A more ambitious project than the contents convey is suggested by the subtitle of Ian Hesketh's book. It amounts to a discussion of what happened at the meeting of the British Association for the Advancement of Science, which took place at Oxford in June 1860 - a meeting that has taken on a legendary status almost akin to Newton and the apple or Alfred and the burnt cakes. At that meeting, Bishop "Soapy Sam" Wilberforce's arguments against Darwin's evolutionary theories were (or were not) trounced by Thomas Huxley (or maybe by Joseph Hooker).
Most of the ground covered by Hesketh has been well tilled in the past, but he offers some new insights. He suggests that Huxley's antagonism to the Anglican establishment arose from the fact that many amateur scientists were clergymen, since they had the necessary combination of education, income and leisure to devote themselves to scientific study - unlike Huxley himself, whose background was modest. One thinks of Darwin's network of clerical correspondents and of his mentor, John Henslow, so the hypothesis is plausible, but is not supported by further evidence in this book, despite copious footnotes.
There are some amusing asides. While seeking a post at a naval hospital, Huxley had to prove that he was not an Irishman. Huxley claimed that his "air of modesty" may have made the interviewers believe he was Irish. Presumably he was being ironical, since the man known as "Darwin's Bulldog" was not noted for his subdued character. It was also surprising to read of the ferocity of the Oxford debate itself. Joseph Hooker, in a letter to Darwin, reported of his own response to Wilberforce that "I smashed him amidst rounds of applause - I hit him in the wind at the first shot in 10 words taken from his own ugly mouth".
What seems to have happened is that Wilberforce delivered a rather ill-informed critique of Darwin's work, concluding with a silly gibe about Huxley's descent from apes; Huxley then criticised him for devaluing the debate but may not have been heard by all of the large audience; Hooker followed up with a more pungent, audible analysis drawing attention to Wilberforce's ignorance of science; but they all remained on friendly terms, each party believing that it had won.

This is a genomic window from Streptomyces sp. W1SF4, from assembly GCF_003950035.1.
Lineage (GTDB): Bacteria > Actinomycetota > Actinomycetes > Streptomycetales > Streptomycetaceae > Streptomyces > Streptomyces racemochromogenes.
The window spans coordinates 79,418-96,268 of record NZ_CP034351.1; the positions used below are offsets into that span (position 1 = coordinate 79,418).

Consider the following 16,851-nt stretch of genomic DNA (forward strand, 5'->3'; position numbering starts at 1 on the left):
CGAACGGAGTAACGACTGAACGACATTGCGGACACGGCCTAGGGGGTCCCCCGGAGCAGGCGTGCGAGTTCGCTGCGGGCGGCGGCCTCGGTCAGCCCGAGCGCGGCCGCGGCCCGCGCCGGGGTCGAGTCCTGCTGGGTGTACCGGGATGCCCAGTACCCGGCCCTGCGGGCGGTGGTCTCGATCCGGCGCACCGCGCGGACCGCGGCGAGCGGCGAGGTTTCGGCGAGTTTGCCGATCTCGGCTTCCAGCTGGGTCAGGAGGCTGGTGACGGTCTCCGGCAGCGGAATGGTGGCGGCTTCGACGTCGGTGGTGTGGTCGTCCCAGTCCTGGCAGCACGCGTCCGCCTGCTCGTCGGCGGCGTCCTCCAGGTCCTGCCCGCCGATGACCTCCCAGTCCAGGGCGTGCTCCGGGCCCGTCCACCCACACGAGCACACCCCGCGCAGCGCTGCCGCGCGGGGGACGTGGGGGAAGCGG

Darwin's own comment on the debate, that without such controversy his book "would have done absolutely nothing", is cited by Hesketh, but must surely be regarded as an example of Darwin's famous modesty. It overlooks the fact that On the Origin of Species sold out on the day of publication and has remained in print ever since, and that the controversy it provoked died very quickly both in scientific circles and among leading churchmen. The Catholic theologian (later Cardinal) J.H. Newman wrote that he could see no conflict between religion and Darwin's science, and he even suggested that Darwin qualified for an honorary degree from Newman's own university, Oxford.
In 1882, Darwin was buried in Westminster Abbey in the presence of royalty. That doesn't happen to heretics, even though Soapy Sam's views continue to receive a sympathetic hearing among more conservative elements in the United States. Perhaps this book is the final addition to the copious literature that has emerged from Darwin's anniversary year, but it doesn't add much to that which has gone before.
Of Apes and Ancestors: Evolution, Christianity, and the Oxford Debate
By Ian Hesketh. University of Toronto Press. 144pp, £16.95. ISBN 9780802092847. Published 1 December 2009.